A review by Nalini Haynes
*amendment: initially I said Adam Hills of The Last Leg was one of the creators of Glitch; apparently it was a different Adam Hills. My apologies. I still think Glitch is a great TV program.
Back to your regular scheduled review:
I haven’t seen SFF of this quality to come out of Australia since Farscape although, be warned: Glitch has a totally different flavor, it’s more Firefly but with small-town drama instead of Western elements. Also, it’s a science fiction TV series for a broad range of people, not just teenagers and young adults. YAY.
It’s evening in Yoorana, a fictitious country town near the real-world town of Shepparton in Victoria, Australia. There’s been a disturbance reported at the local cemetery so a copper, James Hayes (played by Patrick Brammall who needs an IMDB profile) investigates. James finds confused mud-covered naked people wandering around the cold and dark. He assumes drugs were involved and calls the ambulance, which doesn’t arrive but the local doctor, Elishia Glass (Genevieve O’Reilly) shows up instead. Between them, they round up the naked now and cart them off to the medical centre.
However, they miss a couple of people. One of those people, an Irishman named Paddy (Ned Dennehy) teams up with Beau Cooper (Aaron L McGrath who also needs an IMDB profile) in spite of Paddy’s racist rantings and assumptions. As a 16-year-old Aborigine, Beau is an easy target for blame and a magnet for police attention, just like you’d expect in real life. However, he isn’t entirely innocent in this story: Paddy leads him astray.
The naked people rose from the dead. No-one knows why or how, that’s part of the mystery as is who the people are — the trauma muddies their memories as well as their bodies.
Through these characters we see how much the world has changed since their deaths and we explore their unfinished business. Philosophical issues are raised about life, death and morality. How a loving husband reacts when his terminally-ill wife isn’t dead any more is not unlike a terminally-ill person living past their ‘use-by date’. How does a good man cope when he’s in love with two women?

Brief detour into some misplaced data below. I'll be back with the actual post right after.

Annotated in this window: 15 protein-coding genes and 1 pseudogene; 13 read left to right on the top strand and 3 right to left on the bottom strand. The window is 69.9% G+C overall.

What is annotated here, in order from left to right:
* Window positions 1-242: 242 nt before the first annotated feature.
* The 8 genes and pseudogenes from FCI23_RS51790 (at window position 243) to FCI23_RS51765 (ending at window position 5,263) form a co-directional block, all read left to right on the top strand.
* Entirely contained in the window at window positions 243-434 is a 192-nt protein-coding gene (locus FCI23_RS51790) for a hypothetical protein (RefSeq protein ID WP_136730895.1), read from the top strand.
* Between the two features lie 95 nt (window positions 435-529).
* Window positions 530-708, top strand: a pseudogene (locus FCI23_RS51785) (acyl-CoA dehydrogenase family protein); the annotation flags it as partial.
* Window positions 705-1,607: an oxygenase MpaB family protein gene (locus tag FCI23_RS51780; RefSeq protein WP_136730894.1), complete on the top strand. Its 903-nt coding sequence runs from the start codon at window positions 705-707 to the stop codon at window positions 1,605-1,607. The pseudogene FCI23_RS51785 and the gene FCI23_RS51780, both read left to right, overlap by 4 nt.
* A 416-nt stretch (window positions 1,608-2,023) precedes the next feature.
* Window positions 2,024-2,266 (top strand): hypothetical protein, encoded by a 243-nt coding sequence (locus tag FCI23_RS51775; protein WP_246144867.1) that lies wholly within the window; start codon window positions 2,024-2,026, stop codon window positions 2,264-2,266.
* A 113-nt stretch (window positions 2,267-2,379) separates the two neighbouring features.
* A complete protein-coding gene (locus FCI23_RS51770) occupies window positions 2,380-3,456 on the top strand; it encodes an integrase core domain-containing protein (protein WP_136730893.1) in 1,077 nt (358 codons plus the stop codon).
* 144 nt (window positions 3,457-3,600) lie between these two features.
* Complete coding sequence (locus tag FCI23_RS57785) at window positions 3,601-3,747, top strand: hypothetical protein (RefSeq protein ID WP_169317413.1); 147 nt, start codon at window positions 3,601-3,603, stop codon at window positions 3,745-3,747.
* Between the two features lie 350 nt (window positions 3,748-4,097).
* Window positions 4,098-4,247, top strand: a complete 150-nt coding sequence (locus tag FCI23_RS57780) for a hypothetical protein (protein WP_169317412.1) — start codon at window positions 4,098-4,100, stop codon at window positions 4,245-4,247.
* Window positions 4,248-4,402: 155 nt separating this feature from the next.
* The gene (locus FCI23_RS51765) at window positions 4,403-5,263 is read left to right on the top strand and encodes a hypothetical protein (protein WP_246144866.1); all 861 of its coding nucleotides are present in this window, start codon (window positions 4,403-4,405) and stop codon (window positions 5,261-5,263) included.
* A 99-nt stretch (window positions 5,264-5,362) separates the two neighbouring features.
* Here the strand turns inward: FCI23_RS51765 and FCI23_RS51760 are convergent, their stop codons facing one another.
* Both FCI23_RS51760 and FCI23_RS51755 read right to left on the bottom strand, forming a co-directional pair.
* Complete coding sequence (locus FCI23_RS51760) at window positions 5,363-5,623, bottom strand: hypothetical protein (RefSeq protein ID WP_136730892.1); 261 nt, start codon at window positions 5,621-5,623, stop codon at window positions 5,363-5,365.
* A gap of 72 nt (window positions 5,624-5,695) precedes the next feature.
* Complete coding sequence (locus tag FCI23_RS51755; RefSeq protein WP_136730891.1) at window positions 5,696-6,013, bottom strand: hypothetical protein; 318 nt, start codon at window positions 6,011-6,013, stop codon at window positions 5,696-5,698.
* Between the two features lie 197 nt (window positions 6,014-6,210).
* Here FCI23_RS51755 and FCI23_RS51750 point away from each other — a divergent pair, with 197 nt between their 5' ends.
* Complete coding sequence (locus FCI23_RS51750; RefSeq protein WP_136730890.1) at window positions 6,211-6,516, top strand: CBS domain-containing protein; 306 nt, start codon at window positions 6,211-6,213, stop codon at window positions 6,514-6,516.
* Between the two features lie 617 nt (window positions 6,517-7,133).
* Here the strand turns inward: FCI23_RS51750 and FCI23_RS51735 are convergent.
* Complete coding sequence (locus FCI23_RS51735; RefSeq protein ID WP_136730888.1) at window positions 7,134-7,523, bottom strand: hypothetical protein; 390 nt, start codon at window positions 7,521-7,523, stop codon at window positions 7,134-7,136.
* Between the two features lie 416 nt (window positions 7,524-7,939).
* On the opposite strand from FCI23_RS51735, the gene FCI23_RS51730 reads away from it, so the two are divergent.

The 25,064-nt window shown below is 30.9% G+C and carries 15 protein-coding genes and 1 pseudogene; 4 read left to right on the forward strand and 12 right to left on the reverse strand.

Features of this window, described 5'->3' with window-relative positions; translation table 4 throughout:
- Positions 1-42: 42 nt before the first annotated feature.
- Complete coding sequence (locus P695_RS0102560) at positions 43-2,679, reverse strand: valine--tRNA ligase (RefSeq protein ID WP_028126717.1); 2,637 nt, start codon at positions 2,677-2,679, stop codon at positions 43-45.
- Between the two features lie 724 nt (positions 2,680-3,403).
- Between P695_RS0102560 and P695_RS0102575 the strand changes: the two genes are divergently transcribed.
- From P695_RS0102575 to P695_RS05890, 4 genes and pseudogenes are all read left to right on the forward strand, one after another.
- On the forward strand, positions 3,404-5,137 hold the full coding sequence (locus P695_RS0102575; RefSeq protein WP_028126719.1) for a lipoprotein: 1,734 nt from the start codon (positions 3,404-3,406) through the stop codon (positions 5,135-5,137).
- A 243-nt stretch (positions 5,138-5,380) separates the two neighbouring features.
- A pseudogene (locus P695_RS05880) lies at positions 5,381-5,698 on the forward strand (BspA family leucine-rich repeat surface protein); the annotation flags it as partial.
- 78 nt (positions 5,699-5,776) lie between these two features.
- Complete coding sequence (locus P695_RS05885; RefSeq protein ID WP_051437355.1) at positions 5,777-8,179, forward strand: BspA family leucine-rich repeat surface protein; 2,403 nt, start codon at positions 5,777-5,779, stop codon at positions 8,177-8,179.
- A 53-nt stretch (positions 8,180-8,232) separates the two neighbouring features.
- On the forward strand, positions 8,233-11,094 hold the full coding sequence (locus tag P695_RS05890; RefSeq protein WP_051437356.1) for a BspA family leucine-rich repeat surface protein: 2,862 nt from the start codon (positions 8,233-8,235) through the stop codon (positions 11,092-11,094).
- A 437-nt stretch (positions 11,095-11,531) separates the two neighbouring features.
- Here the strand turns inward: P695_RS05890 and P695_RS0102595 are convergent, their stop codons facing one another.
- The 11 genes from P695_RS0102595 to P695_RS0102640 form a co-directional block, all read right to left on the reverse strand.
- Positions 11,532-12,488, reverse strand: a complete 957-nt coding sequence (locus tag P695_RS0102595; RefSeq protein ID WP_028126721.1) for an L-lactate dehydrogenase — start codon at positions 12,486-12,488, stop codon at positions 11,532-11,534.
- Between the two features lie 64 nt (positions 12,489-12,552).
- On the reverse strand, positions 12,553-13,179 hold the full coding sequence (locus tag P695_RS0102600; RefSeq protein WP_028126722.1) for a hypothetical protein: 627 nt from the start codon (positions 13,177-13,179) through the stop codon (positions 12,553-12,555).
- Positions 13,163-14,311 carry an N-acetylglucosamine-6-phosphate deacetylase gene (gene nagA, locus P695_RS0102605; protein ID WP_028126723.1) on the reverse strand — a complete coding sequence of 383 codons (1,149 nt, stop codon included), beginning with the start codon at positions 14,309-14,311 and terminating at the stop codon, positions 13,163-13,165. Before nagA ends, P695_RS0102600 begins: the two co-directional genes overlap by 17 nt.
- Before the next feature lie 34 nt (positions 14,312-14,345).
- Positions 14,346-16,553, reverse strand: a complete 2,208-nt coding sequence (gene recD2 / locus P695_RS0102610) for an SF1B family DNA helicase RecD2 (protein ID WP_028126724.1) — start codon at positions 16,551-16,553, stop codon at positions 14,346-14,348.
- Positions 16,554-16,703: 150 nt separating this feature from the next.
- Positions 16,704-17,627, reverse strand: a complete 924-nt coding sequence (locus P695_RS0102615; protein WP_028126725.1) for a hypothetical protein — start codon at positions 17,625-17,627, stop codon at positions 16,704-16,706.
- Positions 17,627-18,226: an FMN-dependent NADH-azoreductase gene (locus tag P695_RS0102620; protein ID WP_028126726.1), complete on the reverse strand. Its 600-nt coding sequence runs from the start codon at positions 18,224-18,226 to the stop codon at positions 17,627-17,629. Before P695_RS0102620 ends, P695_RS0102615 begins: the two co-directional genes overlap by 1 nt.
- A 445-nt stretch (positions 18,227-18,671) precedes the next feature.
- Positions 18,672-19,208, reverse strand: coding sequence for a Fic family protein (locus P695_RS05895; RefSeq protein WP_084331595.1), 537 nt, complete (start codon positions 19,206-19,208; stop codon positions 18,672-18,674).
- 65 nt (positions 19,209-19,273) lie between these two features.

Historical and present-day racism comes to the fore with Paddy and Beau, taking unexpected twists and turns.
After watching a few episodes the minion started hating on one character, torn between deriding her acting or her character’s plotting. The entire production is of such a high standard that I held off judgement until the end of the season, by which time mystery deepens around that character although there may be a bit of a plot-hole in something she did. Next season will tell.
If Glitch isn’t renewed and the story taken through to its conclusion, either on screen or in book form, I will hunt down those responsible and extract the plot from them, BY FORCE IF NECESSARY. It’s such an interesting, engaging story. Glitch‘s biggest weakness is the short season and long wait; if its programming was more like a soapy, it’d have audiences hooked for most of the year and waiting breathlessly for more. On the other hand, television series with an overload of episodes each year suffer in the quality control department so I’ll just have to be patient.
If Firefly was a mashup of science fiction and westerns, then Glitch is a mashup of science fiction and a small-town drama with elements of romance, philosophy and a large dose of mystery. I suspect later seasons will build on the mystery, raising the stakes, escalating into a thriller. So many pieces of the jigsaw puzzle look like the foundation for an intense, fascinating story: think of season 1 as Act 1 of a novel. If the series continues at this standard, it will appeal to a broad range of people while also becoming a cult hit. I highly recommend Glitch.
Rating: 5 stars
Creators: Tony Ayres, Louise Fox
Stars: Patrick Brammall, Genevieve O’Reilly, Emma Booth
Running time: 6 episodes of about 45 minutes each
Watch this if you liked: Dead Like Me, Blue Heelers, A Country Practice, Heidegger philosophy, ‘I Robot’ etc.